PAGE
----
By default txt2mid expects input in score list format, that is a note list of starttime + duration form. The -e switch changes this default to an event list of note_on and note_off events. By default the division is 96 (pulses per quarternote). The -p switch can be used to change this - as above no spaces or "". And the final default is MIDI type or format '1', which can be changed to type '0' (single track format) with the -t switch. This script reads a textual description of music in MIDI score list format (from mid2txt) or event list format (from mid2txt with -e switch) and converts the text list into a MIDI file via the services of the MIDI-perl modules.

Note: The input text data must be consistent with the switches used. For example, -t0 works only if the input data is all in one track and simply specify -p120 for a text list of division 96ppqn will create a MIDI file with internal inconsistencies.




canon

A script which searches through a piece of music, a sequence of of chords, for a canon at a given pitch and time interval.


 Usage: [perl] canon [-h -p<semitones> -t<ticks>] input-textfile

 -h help, -p pitch interval of canon, -t time interval of canon.
The input text file must be of the form generated by the script txt2txt with the -cs2c switch set, that is a text list of bar numbers, elapse times and MIDI note numbers. Eg:

        BarNum  PollTick NoteNumbers...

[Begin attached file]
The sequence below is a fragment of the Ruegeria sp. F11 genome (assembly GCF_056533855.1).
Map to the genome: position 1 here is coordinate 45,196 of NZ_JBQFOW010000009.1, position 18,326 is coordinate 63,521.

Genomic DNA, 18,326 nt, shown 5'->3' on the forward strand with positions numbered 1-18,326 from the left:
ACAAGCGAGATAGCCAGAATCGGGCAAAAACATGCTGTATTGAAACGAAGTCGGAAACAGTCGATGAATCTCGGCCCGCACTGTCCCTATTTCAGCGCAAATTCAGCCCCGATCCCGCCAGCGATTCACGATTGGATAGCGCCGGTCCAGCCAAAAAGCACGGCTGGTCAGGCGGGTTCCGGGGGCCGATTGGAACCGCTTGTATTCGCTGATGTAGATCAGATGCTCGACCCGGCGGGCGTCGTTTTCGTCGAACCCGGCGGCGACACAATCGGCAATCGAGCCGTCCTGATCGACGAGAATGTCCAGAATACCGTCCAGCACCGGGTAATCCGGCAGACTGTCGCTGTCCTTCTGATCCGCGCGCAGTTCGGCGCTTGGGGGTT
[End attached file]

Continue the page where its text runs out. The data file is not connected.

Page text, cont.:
1.50       192 50 66 69 74 78

The input data is scanned for a potential canon at the time interval in ticks and the pitch interval in semitones specified by the -p and -t switches. The defaults are time -t384 ticks (four quarternotes at the common tick division of 96ppqn and pitch -p0, a canon at a unison or octave interval. Pitch intervals of a fourth -p5 and fifth -p7 are common choices but any number 0-11 will work.

Output is to STDOUT, which can be redirected to file, eg:


 canon -t192 -p7 input-textfile > output-textfile
would look for canon at the fifth and separated by two quarternotes (assuming 96 pulses per quarternote) sending the output to the file specified. The canon script will only process one input file per run, multiple input files will overwrite each other.

In use the script will quickly run through a number of likely or desired pitch and time intervals applied to a single output file from txt2txt. On the basis of these result a judgement can be made as to which time and pitch intervals present the richest possibilities. For printing the output, the elapse times can all be sheared off in one operation by a text editor -- if not required; and the bar plus note information load into a multi-column template in a word processor.


baseN

Outputs digit sequences of fixed base number systems from base2 through base36, with decimal equivalent.


    Usage: [perl] baseN -n<number> -b<number>
    
    -i.e.   perl baseN -n256 -b2
will output 0 to 255 numbers in binary (base2) and decimal format.

    Usage: [perl] digseq -h

Numbers output are padded with leading zeros, with individual digits separated by spaces. Depending on the particular combination of (-n)number and (-b)base, a leading column of zeros may be appended to the output. In addition to the digits 0 through 9, the letters A through Z are used in numbers with bases above ten, as required. Redirection ( > myfile ) can be used to send output to file.